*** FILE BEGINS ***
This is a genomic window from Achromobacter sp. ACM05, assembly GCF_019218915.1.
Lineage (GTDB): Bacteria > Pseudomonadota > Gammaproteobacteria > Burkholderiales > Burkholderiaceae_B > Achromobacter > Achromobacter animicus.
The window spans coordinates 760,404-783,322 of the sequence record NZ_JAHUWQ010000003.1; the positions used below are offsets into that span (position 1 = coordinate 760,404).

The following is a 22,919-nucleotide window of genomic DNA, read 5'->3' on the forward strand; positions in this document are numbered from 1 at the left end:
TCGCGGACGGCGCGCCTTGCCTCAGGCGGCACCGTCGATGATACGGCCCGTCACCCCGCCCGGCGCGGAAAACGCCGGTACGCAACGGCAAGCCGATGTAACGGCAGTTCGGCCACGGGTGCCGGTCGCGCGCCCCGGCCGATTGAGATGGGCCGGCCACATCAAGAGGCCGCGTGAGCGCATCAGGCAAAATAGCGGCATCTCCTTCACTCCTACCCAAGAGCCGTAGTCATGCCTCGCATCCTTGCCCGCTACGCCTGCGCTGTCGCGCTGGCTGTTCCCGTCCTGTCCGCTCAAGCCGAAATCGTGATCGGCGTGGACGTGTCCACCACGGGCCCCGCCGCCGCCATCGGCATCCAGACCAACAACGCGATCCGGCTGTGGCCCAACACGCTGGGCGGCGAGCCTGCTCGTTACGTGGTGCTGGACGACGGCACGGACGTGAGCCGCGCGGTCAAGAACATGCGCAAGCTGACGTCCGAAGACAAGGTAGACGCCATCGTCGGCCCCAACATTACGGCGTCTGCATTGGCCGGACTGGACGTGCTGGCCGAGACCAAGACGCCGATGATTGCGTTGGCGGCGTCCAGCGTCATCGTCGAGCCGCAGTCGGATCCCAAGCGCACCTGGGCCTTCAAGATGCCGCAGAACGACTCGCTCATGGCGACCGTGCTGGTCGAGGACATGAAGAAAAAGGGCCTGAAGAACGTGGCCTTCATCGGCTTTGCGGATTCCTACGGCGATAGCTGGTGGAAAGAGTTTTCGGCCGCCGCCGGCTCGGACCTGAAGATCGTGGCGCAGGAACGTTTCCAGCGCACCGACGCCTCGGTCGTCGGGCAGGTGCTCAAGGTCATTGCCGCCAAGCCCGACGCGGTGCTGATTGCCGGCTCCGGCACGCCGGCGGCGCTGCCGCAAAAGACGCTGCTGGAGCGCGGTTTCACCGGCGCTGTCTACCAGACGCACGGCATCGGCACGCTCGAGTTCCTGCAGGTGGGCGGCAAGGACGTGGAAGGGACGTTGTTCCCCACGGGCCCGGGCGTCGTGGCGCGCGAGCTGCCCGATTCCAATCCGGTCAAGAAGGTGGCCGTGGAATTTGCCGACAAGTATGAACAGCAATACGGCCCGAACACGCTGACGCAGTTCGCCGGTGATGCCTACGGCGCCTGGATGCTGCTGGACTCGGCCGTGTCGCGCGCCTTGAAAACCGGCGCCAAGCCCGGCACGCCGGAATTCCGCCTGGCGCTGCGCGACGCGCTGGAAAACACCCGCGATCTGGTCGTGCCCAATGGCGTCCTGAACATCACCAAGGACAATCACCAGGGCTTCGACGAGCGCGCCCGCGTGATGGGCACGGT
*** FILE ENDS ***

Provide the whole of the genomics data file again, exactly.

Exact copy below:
This is a genomic window from Achromobacter sp. ACM05, assembly GCF_019218915.1.
Lineage (GTDB): Bacteria > Pseudomonadota > Gammaproteobacteria > Burkholderiales > Burkholderiaceae_B > Achromobacter > Achromobacter animicus.
The window spans coordinates 760,404-783,322 of the sequence record NZ_JAHUWQ010000003.1; the positions used below are offsets into that span (position 1 = coordinate 760,404).

The following is a 22,919-nucleotide window of genomic DNA, read 5'->3' on the forward strand; positions in this document are numbered from 1 at the left end:
TCGCGGACGGCGCGCCTTGCCTCAGGCGGCACCGTCGATGATACGGCCCGTCACCCCGCCCGGCGCGGAAAACGCCGGTACGCAACGGCAAGCCGATGTAACGGCAGTTCGGCCACGGGTGCCGGTCGCGCGCCCCGGCCGATTGAGATGGGCCGGCCACATCAAGAGGCCGCGTGAGCGCATCAGGCAAAATAGCGGCATCTCCTTCACTCCTACCCAAGAGCCGTAGTCATGCCTCGCATCCTTGCCCGCTACGCCTGCGCTGTCGCGCTGGCTGTTCCCGTCCTGTCCGCTCAAGCCGAAATCGTGATCGGCGTGGACGTGTCCACCACGGGCCCCGCCGCCGCCATCGGCATCCAGACCAACAACGCGATCCGGCTGTGGCCCAACACGCTGGGCGGCGAGCCTGCTCGTTACGTGGTGCTGGACGACGGCACGGACGTGAGCCGCGCGGTCAAGAACATGCGCAAGCTGACGTCCGAAGACAAGGTAGACGCCATCGTCGGCCCCAACATTACGGCGTCTGCATTGGCCGGACTGGACGTGCTGGCCGAGACCAAGACGCCGATGATTGCGTTGGCGGCGTCCAGCGTCATCGTCGAGCCGCAGTCGGATCCCAAGCGCACCTGGGCCTTCAAGATGCCGCAGAACGACTCGCTCATGGCGACCGTGCTGGTCGAGGACATGAAGAAAAAGGGCCTGAAGAACGTGGCCTTCATCGGCTTTGCGGATTCCTACGGCGATAGCTGGTGGAAAGAGTTTTCGGCCGCCGCCGGCTCGGACCTGAAGATCGTGGCGCAGGAACGTTTCCAGCGCACCGACGCCTCGGTCGTCGGGCAGGTGCTCAAGGTCATTGCCGCCAAGCCCGACGCGGTGCTGATTGCCGGCTCCGGCACGCCGGCGGCGCTGCCGCAAAAGACGCTGCTGGAGCGCGGTTTCACCGGCGCTGTCTACCAGACGCACGGCATCGGCACGCTCGAGTTCCTGCAGGTGGGCGGCAAGGACGTGGAAGGGACGTTGTTCCCCACGGGCCCGGGCGTCGTGGCGCGCGAGCTGCCCGATTCCAATCCGGTCAAGAAGGTGGCCGTGGAATTTGCCGACAAGTATGAACAGCAATACGGCCCGAACACGCTGACGCAGTTCGCCGGTGATGCCTACGGCGCCTGGATGCTGCTGGACTCGGCCGTGTCGCGCGCCTTGAAAACCGGCGCCAAGCCCGGCACGCCGGAATTCCGCCTGGCGCTGCGCGACGCGCTGGAAAACACCCGCGATCTGGTCGTGCCCAATGGCGTCCTGAACATCACCAAGGACAATCACCAGGGCTTCGACGAGCGCGCCCGCGTGATGGGCACGGT